Real Estate Slump Tough on Midwest ; the Already Low-Priced Region Was the First to Post a Drop in Home Prices

By Mark Trumbull writer of The Christian Science Monitor | The Christian Science Monitor, November 3, 2006 | Go to article overview

Real Estate Slump Tough on Midwest ; the Already Low-Priced Region Was the First to Post a Drop in Home Prices


Mark Trumbull writer of The Christian Science Monitor, The Christian Science Monitor


The housing market slowdown is nationwide, yet it has taken its earliest toll in Midwestern communities where the word "boom" never applied to home prices.

Here in the northern Indiana city of South Bend, where "For Sale" signs sparkle alongside golden foliage in the autumn sun, the median price of a resold home is $101,000 - less than half the national average.

Some forecasters say that coastal communities, from California to the Eastern seaboard, may in the end see the sharpest downturn in prices. But it is this region, characterized by slow job growth and gathering problems in the automotive industry, that has stumbled first. In a business where outright price declines are rare, the Midwest was the first region in recent years to post a drop in prices - with median single-family homes down 2 percent in the second quarter from the same period in 2005.

Is the Midwest leading a national downturn? Prices were still rising in the South, West, and Northeast, although they too may show declines when the National Association of Realtors provides third- quarter numbers this month.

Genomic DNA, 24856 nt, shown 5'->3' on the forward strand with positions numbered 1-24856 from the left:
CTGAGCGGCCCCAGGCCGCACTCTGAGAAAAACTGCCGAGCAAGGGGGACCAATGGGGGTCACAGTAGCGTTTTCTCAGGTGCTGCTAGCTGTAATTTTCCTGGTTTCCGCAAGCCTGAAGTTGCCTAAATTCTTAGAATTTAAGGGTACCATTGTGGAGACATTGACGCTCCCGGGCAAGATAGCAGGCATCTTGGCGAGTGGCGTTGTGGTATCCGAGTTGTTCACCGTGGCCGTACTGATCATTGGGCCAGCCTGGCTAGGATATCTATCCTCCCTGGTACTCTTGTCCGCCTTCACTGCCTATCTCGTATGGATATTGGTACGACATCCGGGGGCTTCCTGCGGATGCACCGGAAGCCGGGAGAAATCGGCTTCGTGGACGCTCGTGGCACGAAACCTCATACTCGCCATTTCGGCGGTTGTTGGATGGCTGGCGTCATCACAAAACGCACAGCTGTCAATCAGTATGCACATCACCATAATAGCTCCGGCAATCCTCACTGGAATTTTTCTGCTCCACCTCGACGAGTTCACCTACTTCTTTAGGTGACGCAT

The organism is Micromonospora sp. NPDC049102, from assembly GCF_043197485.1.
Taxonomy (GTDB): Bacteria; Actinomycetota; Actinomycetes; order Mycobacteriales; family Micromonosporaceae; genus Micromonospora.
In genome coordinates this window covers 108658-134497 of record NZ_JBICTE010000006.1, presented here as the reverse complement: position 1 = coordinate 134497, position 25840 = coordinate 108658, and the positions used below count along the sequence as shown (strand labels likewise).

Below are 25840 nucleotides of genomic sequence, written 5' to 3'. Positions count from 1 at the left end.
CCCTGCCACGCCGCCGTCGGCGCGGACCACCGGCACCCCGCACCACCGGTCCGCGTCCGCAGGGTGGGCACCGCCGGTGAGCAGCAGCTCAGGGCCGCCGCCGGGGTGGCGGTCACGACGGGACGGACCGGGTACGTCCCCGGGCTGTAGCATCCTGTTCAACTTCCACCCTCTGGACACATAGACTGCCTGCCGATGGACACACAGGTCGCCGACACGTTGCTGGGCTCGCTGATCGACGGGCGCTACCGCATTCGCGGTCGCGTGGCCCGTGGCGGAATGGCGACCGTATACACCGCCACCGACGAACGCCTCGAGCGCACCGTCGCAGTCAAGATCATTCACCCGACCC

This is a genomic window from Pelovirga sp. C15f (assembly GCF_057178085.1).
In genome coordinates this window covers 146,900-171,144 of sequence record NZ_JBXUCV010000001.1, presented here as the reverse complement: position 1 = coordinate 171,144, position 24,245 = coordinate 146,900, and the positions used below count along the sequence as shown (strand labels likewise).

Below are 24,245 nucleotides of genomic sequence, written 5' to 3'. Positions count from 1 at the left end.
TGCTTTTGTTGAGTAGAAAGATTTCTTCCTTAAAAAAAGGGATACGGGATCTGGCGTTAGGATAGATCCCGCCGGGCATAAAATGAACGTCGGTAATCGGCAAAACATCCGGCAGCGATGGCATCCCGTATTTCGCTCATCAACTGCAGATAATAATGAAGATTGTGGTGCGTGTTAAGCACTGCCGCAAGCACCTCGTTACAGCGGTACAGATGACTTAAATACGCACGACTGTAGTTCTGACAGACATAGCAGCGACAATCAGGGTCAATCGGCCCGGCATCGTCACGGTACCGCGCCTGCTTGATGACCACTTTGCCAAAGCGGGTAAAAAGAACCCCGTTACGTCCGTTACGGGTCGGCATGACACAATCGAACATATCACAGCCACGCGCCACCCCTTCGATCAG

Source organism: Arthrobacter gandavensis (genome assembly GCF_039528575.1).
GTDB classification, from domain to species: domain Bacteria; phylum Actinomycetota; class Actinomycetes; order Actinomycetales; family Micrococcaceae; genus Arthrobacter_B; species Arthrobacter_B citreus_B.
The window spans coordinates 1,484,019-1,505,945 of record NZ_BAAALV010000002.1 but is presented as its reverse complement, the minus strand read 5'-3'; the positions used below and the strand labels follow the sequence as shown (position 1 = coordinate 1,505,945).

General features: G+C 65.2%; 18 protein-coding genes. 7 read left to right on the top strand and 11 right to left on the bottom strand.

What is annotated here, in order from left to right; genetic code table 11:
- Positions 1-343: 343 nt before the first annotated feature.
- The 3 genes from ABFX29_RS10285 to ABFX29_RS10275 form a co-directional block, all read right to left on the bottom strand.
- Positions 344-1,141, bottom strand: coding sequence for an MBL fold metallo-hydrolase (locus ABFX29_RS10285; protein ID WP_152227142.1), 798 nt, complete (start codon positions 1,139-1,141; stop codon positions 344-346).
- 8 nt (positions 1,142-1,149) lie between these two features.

"Those [Midwestern] markets are being affected more by the economy itself ... particularly job cuts," says Brian Carey, an economist at Moody's Economy.com, which tries to model where home prices will go next in US markets. The coasts, by contrast, "had the largest housing boom ever basically. We're starting to see the downside come through now."

The regional and city-by-city differences reveal how, in real estate, it really is "location, location, location" that matters.

In the Midwest, home-price patterns are all about the economy and jobs. Cities such as Detroit, Cleveland, and South Bend are struggling even though they never had a big run-up. In other regions with stronger economies, the housing shift is driven by consumers adjusting to higher interest rates and by speculators who are now backing out of the market instead of bidding prices up.

Some economists believe that, with interest rates apparently stabilizing, the worst of the downturn may be over for most of the nation. But others, including Mr. Carey, say it's likely that the great boom will take longer to unwind. From Merced, Calif., to Naples, Fla., he says many cities could see double-digit price declines that don't end until late next year or even 2008 and 2009.

The uncertainty is greatest in coastal areas and other hot markets such as Las Vegas, due to the unusual nature of their recent price surge.

"This boom that we just went through in housing prices is actually unprecedented," says Jeannine Cataldi, a senior economist at Global Insight. …

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